Charlotte Bankruptcy Lawyer Bryan W. Stone of Arnold & Smith, PLLC answers the question “Can I get credit after filing personal bankruptcy?”
City council members in cash-strapped Harrisburg, Pennsylvania knew what was on the line when they considered five applicants to replace the city’s previous treasurer, who resigned in August after being accused of stealing $8,500 from the Historic Harrisburg Association.
Council members failed to ask accountant Timothy R. East—the candidate they chose—whether he had ever gone bankrupt, and East did not tell members he filed for Chapter 13 bankruptcy in June 2011. A federal court dismissed East’s bankruptcy last year after he fell short on required payments, but the court reinstated bankruptcy protection in January after East caught up on his obligations.
Harrisburg’s treasurer must be bonded, and city officials are waiting to hear back from insurance companies who may be leery of taking a chance on a treasurer who has already declared personal bankruptcy. A bond is an insurance policy the city takes out to insure itself against potential losses caused by the treasurer.
The previous treasurer—John Campbell—was executive director of a charity that was supposed to raise funds to replace the city’s broken light poles. Campbell stole the money to pay for medical and college expenses, according to the Dauphin County District Attorney.
That could not have come at a worse time for the City of Harrisburg. Aside from broken light poles, the city was and is having trouble paying its bills and keeping up with providing essential services for citizens. Some have compared it to bankrupt Detroit, Michigan, which is cutting off water to citizens who cannot foot their own bills.
Harrisburg, like other cash-strapped municipalities across the United States, narrowly avoided bankruptcy in 2013, eventually agreeing to a settlement to refinance hundreds of millions of dollars of debt that the city could not repay. Presumably, the city’s new treasurer will shepherd it through rough times.
The treasurer has some big shoes to fill. According to the city’s website, the treasurer is responsible for collecting, safekeeping and investing city revenue. The treasurer collects all fees, fines and taxes, and is also responsible for collecting school district taxes.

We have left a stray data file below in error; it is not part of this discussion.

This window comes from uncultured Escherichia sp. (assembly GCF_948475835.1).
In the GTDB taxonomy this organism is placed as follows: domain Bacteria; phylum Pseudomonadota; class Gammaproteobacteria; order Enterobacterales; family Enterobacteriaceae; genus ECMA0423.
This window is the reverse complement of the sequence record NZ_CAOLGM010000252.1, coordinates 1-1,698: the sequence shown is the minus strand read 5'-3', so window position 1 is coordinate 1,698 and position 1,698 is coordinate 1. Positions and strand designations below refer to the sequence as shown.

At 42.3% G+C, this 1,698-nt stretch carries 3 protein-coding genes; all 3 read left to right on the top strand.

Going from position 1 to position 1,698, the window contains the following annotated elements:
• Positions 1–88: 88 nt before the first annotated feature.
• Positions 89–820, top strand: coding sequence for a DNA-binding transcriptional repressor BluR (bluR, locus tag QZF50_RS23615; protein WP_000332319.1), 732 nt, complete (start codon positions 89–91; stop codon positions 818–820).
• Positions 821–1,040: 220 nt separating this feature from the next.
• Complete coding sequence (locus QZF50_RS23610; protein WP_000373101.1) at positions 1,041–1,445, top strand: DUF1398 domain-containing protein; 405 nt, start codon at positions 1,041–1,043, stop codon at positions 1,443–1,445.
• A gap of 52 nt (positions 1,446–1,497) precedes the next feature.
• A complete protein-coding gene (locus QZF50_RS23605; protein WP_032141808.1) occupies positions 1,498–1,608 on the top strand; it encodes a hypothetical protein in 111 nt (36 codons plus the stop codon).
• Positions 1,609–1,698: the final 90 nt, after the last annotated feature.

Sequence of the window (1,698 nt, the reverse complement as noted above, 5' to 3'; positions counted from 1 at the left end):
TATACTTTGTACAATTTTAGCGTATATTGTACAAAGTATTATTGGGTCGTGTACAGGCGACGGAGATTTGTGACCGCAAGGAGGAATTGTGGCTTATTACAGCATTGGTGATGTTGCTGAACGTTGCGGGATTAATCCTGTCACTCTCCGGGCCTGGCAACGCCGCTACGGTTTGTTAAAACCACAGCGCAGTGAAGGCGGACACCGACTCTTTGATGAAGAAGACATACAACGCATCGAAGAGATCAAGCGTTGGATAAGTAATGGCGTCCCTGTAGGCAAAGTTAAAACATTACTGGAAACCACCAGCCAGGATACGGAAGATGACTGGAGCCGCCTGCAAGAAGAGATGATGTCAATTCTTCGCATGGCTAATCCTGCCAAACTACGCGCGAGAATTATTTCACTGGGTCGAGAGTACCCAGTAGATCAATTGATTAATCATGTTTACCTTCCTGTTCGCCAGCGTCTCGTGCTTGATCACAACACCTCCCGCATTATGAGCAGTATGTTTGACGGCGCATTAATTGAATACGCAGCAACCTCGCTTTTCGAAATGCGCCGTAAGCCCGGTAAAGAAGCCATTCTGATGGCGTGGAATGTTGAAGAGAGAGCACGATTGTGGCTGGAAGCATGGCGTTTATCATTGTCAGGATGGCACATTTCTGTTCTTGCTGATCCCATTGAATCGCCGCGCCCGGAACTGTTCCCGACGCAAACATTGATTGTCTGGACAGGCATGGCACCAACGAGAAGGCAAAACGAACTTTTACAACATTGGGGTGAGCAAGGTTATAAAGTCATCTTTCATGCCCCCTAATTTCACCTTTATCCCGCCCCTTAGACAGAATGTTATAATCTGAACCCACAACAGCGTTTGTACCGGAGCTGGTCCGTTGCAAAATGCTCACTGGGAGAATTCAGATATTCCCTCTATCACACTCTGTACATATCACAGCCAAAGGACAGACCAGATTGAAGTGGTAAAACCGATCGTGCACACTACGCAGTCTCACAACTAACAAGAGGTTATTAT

Harrisburg’s new treasurer will have a heavy task in dealing with the city’s property owners. According to the Patriot News, uncollected taxes from some 1,300 Harrisburg property owners total $13 million. Some of those property owners still have not paid their 2012 taxes. Delinquent taxpayers are withholding $9 million from the Harrisburg School District, according to a tax sale list the city released in August.
Additional amounts are owed to the city and to Dauphin County. Bruce Weber, Harrisburg’s finance director, said the city needs the money. “We don’t have the money we need to do what we need to do,” he said. “So every dollar helps.”
Aside from collecting city revenue, the treasurer is responsible for investing city funds “utilizing several money management techniques to optimize interest earnings while ensuring the safety of funds.” The treasurer also watches the financial market to capitalize on “maximized yield investment strategies,” disburses city payroll, coordinates funds transfers, monitors city bank accounts and reconciles the city’s ledger.
East told council members in a September 29 interview that he understood cash management, tax collection and proper system controls.
If you find yourself needing the services of a Charlotte, North Carolina bankruptcy attorney, please call the skilled lawyers at Arnold & Smith, PLLC find additional resources here. As professionals who are experienced at handling all kinds of bankruptcy matters, our attorneys will provide you with the best advice for your particular situation.
About the Author
Bryan Stone is a Partner with Arnold & Smith, PLLC, where he focuses his practice on all aspects of bankruptcy, including: Chapter 7, Chapter 11, Chapter 13, home loan modifications and landlord-tenant issues.
A native of Macon, Georgia, Mr. Stone attended the University of Georgia, where he earned a BBA in Banking and Finance, and Wake Forest University School of Law, where he obtained his law degree.
Following law school, Mr. Stone relocated to Charlotte, where he currently serves as Chair of “Bravo!” – a young professionals organization associated with Opera Carolina – and founded the University of Georgia Alumni Association of Charlotte.
In his spare time, Mr. Stone enjoys perfecting his barbeque skills for the annual “Q-City BBQ Championship” and playing softball in the Mecklenburg County Bar softball league.
“Harrisburg, State Street” by Andreas Faessler
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